• Tuesday, June 25, 2024
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High unemployment tips Nigeria into top six most miserable countries globally


Nigeria’s latest unemployment rate of 27 percent means Africa’s most populous nation now ranks among the top six most miserable countries in the world.

Nigeria, with a misery index of 39.66 percent, is not only reeling from rising unemployment but also a stubbornly high inflation rate which accelerated 12.56 percent in June 2020.

The above development means Nigeria has the sixth highest misery index in the world behind Turkey of 50.6percent, Brazil of 52.3 percent, Iran of 75percent, Argentina of 136.1 percent and Venezuela of 7,459 percent.

It also means Nigeria has the highest misery index of any other African country.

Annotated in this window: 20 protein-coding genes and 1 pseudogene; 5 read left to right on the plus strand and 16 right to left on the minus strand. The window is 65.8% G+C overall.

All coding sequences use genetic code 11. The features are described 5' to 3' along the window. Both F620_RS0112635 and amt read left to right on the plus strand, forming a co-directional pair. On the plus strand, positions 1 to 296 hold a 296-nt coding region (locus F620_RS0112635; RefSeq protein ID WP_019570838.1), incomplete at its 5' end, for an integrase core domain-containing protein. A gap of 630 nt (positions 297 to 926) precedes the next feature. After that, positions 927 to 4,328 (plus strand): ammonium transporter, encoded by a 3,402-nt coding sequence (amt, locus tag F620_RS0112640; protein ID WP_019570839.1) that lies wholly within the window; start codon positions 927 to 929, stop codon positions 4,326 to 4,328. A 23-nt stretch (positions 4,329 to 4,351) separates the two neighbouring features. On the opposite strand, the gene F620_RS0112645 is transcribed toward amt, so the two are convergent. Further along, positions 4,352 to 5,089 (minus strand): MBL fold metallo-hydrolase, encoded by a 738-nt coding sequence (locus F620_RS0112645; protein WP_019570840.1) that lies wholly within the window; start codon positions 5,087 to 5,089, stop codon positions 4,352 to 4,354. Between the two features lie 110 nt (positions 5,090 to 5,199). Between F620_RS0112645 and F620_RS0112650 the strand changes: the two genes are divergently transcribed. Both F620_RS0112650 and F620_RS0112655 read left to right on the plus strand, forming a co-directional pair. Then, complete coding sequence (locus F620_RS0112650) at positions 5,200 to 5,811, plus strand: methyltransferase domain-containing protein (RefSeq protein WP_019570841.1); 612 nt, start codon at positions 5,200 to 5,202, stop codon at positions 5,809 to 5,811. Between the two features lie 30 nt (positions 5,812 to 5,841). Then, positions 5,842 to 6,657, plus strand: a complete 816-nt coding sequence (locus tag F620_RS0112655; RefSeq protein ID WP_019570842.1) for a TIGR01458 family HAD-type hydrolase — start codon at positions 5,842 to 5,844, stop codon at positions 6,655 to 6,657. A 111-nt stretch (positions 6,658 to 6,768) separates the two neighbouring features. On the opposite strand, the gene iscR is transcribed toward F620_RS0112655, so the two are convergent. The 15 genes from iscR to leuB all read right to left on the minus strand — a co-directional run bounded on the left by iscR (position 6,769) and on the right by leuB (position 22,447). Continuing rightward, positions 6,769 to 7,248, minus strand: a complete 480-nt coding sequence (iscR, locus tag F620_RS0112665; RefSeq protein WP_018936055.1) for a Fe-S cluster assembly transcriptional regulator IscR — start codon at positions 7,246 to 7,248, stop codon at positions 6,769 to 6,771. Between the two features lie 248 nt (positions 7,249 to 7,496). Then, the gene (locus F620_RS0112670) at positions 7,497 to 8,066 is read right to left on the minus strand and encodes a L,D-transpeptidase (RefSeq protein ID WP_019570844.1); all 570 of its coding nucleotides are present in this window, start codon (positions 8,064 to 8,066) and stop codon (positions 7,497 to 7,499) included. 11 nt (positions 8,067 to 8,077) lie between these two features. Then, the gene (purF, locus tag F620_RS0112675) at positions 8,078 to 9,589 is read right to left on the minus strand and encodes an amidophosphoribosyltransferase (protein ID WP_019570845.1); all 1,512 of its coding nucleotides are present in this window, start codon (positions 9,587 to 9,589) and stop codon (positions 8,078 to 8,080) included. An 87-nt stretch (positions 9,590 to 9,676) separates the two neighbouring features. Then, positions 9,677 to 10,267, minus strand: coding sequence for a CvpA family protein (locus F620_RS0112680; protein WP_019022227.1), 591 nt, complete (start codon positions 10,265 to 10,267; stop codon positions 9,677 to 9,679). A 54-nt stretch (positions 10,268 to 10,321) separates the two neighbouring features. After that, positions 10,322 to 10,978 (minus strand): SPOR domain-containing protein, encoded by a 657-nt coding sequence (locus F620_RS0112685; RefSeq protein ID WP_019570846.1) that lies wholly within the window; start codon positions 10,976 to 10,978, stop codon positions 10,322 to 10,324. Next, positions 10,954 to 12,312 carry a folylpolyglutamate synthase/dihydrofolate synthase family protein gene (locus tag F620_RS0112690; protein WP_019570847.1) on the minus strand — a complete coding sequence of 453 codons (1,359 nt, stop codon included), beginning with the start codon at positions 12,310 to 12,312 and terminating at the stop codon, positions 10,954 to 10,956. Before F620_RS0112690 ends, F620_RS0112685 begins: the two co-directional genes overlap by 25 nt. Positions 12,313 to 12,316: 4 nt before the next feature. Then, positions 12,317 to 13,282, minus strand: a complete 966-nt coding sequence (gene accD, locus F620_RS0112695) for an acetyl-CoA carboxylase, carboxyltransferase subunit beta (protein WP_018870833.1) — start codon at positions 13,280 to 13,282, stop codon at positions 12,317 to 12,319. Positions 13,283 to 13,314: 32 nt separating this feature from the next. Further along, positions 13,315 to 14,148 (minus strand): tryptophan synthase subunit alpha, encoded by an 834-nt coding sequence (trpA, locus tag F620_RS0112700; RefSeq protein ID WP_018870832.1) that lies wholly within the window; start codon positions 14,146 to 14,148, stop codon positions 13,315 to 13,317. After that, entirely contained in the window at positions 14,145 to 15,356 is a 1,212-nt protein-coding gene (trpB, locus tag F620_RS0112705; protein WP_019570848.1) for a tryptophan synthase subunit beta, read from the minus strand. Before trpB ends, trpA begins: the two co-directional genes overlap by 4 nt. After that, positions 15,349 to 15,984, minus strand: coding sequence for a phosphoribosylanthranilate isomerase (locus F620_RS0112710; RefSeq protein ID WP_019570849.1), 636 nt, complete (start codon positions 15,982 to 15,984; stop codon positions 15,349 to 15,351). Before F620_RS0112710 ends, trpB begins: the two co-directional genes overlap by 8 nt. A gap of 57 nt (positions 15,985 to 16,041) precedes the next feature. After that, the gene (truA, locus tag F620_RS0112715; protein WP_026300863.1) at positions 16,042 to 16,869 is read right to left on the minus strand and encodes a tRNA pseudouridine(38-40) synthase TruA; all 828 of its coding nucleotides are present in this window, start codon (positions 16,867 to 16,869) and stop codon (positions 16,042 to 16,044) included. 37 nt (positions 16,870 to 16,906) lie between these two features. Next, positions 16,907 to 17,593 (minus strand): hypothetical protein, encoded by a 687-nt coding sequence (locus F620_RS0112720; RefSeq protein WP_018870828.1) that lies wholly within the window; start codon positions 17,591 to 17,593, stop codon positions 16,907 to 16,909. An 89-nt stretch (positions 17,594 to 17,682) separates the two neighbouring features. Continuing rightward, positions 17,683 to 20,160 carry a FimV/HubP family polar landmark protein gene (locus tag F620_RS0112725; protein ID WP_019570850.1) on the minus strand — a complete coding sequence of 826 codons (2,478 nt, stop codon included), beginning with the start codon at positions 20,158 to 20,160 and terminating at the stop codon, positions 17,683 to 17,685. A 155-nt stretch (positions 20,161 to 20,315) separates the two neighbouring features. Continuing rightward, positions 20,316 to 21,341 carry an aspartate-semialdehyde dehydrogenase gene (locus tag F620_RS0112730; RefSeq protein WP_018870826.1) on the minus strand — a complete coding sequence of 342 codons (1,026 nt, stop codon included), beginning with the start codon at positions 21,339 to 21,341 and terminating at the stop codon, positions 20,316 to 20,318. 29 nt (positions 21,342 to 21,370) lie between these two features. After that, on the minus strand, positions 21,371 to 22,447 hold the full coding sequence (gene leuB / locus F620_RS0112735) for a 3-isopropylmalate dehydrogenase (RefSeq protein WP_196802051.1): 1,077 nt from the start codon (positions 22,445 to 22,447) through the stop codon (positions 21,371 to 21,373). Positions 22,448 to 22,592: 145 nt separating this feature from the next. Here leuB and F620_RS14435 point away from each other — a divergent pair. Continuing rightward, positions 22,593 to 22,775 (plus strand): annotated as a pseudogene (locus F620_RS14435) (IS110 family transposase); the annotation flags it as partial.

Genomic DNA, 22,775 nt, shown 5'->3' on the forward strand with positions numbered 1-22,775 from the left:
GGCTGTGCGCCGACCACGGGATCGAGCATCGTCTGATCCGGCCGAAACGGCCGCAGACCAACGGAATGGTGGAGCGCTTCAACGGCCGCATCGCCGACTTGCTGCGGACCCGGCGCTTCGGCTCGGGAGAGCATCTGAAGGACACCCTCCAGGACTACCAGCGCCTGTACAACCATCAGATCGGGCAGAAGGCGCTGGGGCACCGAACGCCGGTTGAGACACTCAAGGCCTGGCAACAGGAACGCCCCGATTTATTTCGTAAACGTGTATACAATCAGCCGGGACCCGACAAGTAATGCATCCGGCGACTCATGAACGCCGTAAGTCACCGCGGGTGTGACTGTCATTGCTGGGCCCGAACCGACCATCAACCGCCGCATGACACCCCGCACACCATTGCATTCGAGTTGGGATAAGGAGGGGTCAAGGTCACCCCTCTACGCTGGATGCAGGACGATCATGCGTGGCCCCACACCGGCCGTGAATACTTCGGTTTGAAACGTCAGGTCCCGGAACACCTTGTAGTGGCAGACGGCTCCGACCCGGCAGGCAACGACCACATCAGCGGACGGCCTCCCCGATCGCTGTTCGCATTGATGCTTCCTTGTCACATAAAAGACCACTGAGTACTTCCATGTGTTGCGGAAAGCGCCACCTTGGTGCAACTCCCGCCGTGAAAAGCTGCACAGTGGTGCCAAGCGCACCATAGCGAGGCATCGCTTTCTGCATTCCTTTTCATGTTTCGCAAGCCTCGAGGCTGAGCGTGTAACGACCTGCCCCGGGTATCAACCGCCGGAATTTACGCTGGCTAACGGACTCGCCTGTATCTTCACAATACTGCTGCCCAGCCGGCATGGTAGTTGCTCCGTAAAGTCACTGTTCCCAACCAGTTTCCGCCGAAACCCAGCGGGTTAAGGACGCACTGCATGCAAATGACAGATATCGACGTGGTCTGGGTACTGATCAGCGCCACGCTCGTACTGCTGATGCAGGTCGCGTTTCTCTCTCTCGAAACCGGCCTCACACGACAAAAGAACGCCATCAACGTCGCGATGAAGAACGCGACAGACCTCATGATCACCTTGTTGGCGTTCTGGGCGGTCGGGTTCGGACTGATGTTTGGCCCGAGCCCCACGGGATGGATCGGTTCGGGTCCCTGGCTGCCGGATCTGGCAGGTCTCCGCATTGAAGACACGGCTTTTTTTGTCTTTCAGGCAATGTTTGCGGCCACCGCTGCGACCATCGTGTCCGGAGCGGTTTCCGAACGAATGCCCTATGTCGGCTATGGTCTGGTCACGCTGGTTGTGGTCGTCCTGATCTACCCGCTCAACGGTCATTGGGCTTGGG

Meaning of misery index

The misery index is an indicator that is used to determine how economically well off the citizens of a country are. It is the sum of the unemployment and underemployment rate and the inflation rate of the particular period.

These factors are important because they pose economic and social costs to the average income earner.




“Nigerians are actually going very difficult economic times; No wonder we have seen a lot of social issues in country like suicides, increased level of crimes and other negative social vices,” Johnson Chukwu, CEO at Cowry Asset Management Limited said.

He further explained that the figure should be a wakeup call for the government. “They should realize that for you to have improved level of social stability people must be engaged in society.”

Other economists expect consumers to face an even deeper dwindling in purchasing power, as their incomes can only buy less of their usual consumption basket which implies the poor will become poorer in real terms, while the middle class will thin out.

“Climbing misery index implies declining economic activity and reduced consumption,”Charles Akinbobola, an analyst at Sofidam Capital said.

This is because unemployed people are underutilized and rising prices will discourage rational consumers from spending which can cause or complicate an economic slowdown or contraction.